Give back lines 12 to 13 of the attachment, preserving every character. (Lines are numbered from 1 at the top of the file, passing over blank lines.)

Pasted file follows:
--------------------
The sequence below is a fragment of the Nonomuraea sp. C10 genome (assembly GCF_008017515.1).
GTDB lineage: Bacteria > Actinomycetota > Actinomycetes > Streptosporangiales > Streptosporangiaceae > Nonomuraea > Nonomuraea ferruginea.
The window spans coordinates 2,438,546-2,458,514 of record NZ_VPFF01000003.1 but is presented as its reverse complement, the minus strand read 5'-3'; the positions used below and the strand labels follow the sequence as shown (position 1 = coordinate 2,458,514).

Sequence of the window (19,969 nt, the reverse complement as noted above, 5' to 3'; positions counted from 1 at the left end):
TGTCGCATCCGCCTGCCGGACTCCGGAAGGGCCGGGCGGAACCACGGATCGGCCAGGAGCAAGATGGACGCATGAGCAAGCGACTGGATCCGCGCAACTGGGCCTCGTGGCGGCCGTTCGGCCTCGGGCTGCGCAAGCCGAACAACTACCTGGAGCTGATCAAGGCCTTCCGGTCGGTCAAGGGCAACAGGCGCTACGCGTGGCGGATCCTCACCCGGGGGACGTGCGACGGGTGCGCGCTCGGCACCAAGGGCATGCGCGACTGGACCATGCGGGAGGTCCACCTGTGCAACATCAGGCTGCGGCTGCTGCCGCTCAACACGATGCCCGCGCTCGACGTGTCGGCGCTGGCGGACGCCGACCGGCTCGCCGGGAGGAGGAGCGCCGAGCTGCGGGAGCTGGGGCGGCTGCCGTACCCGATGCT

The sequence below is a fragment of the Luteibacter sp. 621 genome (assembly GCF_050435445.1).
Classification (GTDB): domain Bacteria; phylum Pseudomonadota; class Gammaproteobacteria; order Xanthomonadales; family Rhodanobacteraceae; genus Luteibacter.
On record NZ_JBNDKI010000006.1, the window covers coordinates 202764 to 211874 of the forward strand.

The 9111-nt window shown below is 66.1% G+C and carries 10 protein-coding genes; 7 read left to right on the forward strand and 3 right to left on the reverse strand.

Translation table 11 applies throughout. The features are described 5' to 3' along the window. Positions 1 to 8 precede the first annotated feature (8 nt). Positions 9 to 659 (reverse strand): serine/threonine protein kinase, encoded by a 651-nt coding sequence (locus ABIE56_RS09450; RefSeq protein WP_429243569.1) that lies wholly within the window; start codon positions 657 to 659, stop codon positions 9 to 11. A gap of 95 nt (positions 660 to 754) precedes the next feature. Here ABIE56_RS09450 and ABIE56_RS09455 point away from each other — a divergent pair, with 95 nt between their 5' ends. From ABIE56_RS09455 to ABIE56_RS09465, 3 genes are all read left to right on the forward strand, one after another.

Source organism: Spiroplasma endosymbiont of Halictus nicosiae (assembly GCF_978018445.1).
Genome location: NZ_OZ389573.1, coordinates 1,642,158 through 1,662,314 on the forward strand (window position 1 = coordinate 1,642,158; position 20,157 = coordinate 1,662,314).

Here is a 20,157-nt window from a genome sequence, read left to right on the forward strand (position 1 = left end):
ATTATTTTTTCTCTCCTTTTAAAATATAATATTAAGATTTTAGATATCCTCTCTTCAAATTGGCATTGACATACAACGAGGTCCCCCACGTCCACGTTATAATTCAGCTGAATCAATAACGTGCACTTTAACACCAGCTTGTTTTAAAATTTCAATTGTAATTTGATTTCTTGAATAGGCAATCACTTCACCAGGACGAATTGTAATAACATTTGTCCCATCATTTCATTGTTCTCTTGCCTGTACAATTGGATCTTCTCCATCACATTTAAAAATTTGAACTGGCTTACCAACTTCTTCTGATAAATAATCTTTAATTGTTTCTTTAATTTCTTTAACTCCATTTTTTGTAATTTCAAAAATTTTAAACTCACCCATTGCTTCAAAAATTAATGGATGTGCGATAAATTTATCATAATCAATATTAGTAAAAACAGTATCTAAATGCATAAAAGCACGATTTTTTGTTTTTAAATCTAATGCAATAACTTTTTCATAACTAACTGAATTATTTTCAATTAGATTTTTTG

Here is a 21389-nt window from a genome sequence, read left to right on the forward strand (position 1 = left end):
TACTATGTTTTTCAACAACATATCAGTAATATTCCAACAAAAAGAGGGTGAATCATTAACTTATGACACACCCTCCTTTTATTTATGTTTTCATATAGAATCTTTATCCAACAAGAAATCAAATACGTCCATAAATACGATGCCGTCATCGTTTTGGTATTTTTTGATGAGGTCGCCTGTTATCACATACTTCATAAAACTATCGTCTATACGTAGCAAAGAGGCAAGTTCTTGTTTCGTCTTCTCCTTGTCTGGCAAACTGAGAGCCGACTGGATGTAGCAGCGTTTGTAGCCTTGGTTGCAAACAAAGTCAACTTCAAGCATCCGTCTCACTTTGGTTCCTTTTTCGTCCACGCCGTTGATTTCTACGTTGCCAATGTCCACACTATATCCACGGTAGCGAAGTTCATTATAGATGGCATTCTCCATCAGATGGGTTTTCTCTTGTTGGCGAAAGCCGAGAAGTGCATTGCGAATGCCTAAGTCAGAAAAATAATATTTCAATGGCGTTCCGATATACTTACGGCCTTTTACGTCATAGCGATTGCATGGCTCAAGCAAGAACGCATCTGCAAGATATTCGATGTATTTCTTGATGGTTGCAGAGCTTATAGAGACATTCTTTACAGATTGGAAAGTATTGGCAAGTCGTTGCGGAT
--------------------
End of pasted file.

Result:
Genome location: NZ_OZ389573.1, coordinates 1,642,158 through 1,662,314 on the forward strand (window position 1 = coordinate 1,642,158; position 20,157 = coordinate 1,662,314).

Here is a 20,157-nt window from a genome sequence, read left to right on the forward strand (position 1 = left end):